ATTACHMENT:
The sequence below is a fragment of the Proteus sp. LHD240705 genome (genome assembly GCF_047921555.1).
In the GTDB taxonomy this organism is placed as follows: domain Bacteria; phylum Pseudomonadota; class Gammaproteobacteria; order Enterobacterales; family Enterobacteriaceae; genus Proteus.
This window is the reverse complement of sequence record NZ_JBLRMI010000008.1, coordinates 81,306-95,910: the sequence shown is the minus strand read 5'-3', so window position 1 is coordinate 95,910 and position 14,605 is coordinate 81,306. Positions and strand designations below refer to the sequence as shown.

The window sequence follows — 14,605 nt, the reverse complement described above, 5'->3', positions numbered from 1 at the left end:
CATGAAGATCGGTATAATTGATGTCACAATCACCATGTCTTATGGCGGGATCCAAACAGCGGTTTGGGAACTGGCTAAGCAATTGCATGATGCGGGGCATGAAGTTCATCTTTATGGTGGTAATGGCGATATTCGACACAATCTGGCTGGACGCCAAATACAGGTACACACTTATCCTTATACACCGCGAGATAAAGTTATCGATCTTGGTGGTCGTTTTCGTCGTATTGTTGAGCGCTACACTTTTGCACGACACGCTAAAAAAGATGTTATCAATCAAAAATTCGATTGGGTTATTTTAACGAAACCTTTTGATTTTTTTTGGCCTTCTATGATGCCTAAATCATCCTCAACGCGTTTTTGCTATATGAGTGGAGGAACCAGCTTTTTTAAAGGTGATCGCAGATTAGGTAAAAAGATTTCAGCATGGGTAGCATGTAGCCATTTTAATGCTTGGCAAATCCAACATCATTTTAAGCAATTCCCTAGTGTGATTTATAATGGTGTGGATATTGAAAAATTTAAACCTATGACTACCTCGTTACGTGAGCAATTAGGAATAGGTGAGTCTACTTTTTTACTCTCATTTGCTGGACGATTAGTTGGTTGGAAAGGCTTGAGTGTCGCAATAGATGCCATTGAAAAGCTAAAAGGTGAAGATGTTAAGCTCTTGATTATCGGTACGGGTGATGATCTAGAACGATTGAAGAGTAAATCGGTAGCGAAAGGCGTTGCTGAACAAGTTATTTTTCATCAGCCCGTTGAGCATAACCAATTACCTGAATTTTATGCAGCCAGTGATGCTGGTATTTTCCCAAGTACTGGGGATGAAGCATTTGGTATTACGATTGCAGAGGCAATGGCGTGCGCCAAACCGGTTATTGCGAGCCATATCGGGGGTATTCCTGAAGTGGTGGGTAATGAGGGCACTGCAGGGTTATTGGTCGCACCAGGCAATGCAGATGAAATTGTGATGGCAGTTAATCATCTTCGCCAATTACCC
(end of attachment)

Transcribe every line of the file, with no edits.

The sequence below is a fragment of the Proteus sp. LHD240705 genome (genome assembly GCF_047921555.1).
In the GTDB taxonomy this organism is placed as follows: domain Bacteria; phylum Pseudomonadota; class Gammaproteobacteria; order Enterobacterales; family Enterobacteriaceae; genus Proteus.
This window is the reverse complement of sequence record NZ_JBLRMI010000008.1, coordinates 81,306-95,910: the sequence shown is the minus strand read 5'-3', so window position 1 is coordinate 95,910 and position 14,605 is coordinate 81,306. Positions and strand designations below refer to the sequence as shown.

The window sequence follows — 14,605 nt, the reverse complement described above, 5'->3', positions numbered from 1 at the left end:
CATGAAGATCGGTATAATTGATGTCACAATCACCATGTCTTATGGCGGGATCCAAACAGCGGTTTGGGAACTGGCTAAGCAATTGCATGATGCGGGGCATGAAGTTCATCTTTATGGTGGTAATGGCGATATTCGACACAATCTGGCTGGACGCCAAATACAGGTACACACTTATCCTTATACACCGCGAGATAAAGTTATCGATCTTGGTGGTCGTTTTCGTCGTATTGTTGAGCGCTACACTTTTGCACGACACGCTAAAAAAGATGTTATCAATCAAAAATTCGATTGGGTTATTTTAACGAAACCTTTTGATTTTTTTTGGCCTTCTATGATGCCTAAATCATCCTCAACGCGTTTTTGCTATATGAGTGGAGGAACCAGCTTTTTTAAAGGTGATCGCAGATTAGGTAAAAAGATTTCAGCATGGGTAGCATGTAGCCATTTTAATGCTTGGCAAATCCAACATCATTTTAAGCAATTCCCTAGTGTGATTTATAATGGTGTGGATATTGAAAAATTTAAACCTATGACTACCTCGTTACGTGAGCAATTAGGAATAGGTGAGTCTACTTTTTTACTCTCATTTGCTGGACGATTAGTTGGTTGGAAAGGCTTGAGTGTCGCAATAGATGCCATTGAAAAGCTAAAAGGTGAAGATGTTAAGCTCTTGATTATCGGTACGGGTGATGATCTAGAACGATTGAAGAGTAAATCGGTAGCGAAAGGCGTTGCTGAACAAGTTATTTTTCATCAGCCCGTTGAGCATAACCAATTACCTGAATTTTATGCAGCCAGTGATGCTGGTATTTTCCCAAGTACTGGGGATGAAGCATTTGGTATTACGATTGCAGAGGCAATGGCGTGCGCCAAACCGGTTATTGCGAGCCATATCGGGGGTATTCCTGAAGTGGTGGGTAATGAGGGCACTGCAGGGTTATTGGTCGCACCAGGCAATGCAGATGAAATTGTGATGGCAGTTAATCATCTTCGCCAATTACCC